The policy of Mr. Jefferson had so far disarmed the opposition, that in 1804, the Federalists made active opposition to his re-election in but few States, and only two States, Connecticut and Delaware, voted for the Federal candidates, Pinckney and King George Clinton superseded Burr, who had lost the confidence of the party by allowing himself to be used as a means to defeat Jefferson in 1800. Burr became a candidate for Governor of New York, relying on the Federalists for his election, but was openly opposed by Hamilton, and suffered a defeat.


To succeed Mr. Jefferson, the administration party was divided between the Secretary of State and Gov. Monroe. Madison was supposed to be the favorite of Mr. Jefferson, from whom Mr. Monroe was somewhat alienated by his course in rejecting the British Treaty negotiated by Monroe, in connection with Mr. Pinckney, and from a belief that the President's influence had been exerted to effect Madison's nomination. The Virginia Legislature decided the contest between them by nominating Madison, by 134 votes to 47 for his rival, and the friends of Monroe yielding in that State, where his support was strongest, no farther opposition was made to Madison's nomination by the Con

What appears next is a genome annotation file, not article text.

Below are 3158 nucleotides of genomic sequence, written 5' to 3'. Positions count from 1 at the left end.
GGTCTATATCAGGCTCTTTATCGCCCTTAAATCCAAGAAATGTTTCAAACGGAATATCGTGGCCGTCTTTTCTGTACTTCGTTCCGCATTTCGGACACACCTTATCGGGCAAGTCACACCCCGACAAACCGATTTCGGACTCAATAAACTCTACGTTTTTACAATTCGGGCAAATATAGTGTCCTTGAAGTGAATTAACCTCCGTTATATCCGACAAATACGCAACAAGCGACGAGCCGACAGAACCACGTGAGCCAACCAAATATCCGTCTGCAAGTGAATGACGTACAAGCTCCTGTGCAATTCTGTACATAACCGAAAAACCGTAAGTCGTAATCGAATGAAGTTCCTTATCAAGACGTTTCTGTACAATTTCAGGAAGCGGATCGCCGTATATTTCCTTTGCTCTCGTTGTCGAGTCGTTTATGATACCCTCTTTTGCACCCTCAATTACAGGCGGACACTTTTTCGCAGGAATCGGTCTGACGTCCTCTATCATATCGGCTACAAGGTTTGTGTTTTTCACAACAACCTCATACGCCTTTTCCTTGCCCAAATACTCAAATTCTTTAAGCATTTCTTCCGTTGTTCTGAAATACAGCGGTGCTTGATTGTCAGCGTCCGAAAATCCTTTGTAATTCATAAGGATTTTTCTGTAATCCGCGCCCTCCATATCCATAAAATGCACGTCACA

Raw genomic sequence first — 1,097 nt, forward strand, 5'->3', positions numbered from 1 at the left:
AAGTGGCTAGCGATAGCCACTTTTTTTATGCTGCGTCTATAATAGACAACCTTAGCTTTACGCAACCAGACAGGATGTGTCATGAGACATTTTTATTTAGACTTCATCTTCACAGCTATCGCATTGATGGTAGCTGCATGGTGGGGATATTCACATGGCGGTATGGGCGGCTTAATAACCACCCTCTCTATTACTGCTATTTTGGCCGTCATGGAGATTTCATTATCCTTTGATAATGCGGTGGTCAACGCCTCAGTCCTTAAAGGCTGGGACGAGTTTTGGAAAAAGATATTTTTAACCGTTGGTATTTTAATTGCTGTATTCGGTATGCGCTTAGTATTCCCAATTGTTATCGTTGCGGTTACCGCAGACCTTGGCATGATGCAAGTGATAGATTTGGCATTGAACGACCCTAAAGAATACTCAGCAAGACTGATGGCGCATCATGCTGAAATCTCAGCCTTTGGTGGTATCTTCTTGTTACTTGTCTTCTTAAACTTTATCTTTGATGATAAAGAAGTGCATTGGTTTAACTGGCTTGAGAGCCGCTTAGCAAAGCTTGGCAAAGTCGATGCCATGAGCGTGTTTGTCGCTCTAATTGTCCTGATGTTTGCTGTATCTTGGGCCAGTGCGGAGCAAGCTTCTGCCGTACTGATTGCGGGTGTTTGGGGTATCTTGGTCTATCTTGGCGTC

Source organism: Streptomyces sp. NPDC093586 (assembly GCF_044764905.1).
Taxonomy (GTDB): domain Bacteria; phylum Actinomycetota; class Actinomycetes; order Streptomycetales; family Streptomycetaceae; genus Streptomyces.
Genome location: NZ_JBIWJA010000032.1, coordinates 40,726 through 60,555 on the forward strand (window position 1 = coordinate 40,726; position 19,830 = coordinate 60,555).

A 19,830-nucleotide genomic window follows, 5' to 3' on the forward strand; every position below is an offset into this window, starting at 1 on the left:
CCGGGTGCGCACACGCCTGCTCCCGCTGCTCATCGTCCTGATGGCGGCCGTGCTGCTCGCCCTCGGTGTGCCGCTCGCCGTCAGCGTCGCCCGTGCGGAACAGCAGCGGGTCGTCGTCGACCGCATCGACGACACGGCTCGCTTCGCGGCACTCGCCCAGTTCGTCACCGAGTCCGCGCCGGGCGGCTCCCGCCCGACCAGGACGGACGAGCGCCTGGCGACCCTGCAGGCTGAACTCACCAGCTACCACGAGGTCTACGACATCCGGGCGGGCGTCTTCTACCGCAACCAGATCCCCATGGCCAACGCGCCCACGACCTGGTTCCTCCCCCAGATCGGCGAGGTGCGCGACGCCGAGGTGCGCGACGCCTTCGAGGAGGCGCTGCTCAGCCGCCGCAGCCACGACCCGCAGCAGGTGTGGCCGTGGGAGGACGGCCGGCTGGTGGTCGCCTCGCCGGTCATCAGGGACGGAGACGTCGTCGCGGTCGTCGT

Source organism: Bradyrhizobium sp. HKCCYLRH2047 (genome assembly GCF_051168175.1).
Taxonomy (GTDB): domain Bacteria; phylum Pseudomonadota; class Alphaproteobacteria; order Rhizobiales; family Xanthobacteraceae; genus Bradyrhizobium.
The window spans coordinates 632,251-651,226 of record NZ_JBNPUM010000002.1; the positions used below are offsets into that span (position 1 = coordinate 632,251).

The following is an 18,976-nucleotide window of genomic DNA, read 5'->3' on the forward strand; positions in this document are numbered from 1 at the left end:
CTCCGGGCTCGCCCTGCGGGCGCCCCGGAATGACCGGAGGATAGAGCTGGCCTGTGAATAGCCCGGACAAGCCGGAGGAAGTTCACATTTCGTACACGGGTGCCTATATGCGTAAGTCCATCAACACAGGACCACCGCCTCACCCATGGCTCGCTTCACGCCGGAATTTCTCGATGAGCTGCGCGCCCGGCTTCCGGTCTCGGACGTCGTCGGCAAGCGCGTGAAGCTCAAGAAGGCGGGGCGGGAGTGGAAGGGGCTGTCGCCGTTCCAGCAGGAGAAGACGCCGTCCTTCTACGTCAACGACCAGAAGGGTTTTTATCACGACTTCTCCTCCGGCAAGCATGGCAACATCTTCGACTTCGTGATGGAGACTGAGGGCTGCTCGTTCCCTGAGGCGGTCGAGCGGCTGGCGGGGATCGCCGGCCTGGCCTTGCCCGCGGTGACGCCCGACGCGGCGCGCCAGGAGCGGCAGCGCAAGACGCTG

The course of the administration was less cautious after Mr. Jefferson's re-election than during the first term. In consequence of the commercial restrictive poli-gressional caucus. Mr. Madison, though cy, the Federalists became decidedly strengthened, and other causes induced a schism among Mr. Jefferson's friends, a small portion of whom, under the lead of John Randolph, drew off, and co-operated partially with the Federalists, though avoiding a close alliance with them. The embargo act disaffected a considerable portion of the party in New York; among them was De Witt Clinton, who, however, shortly after returned to the support of the administration.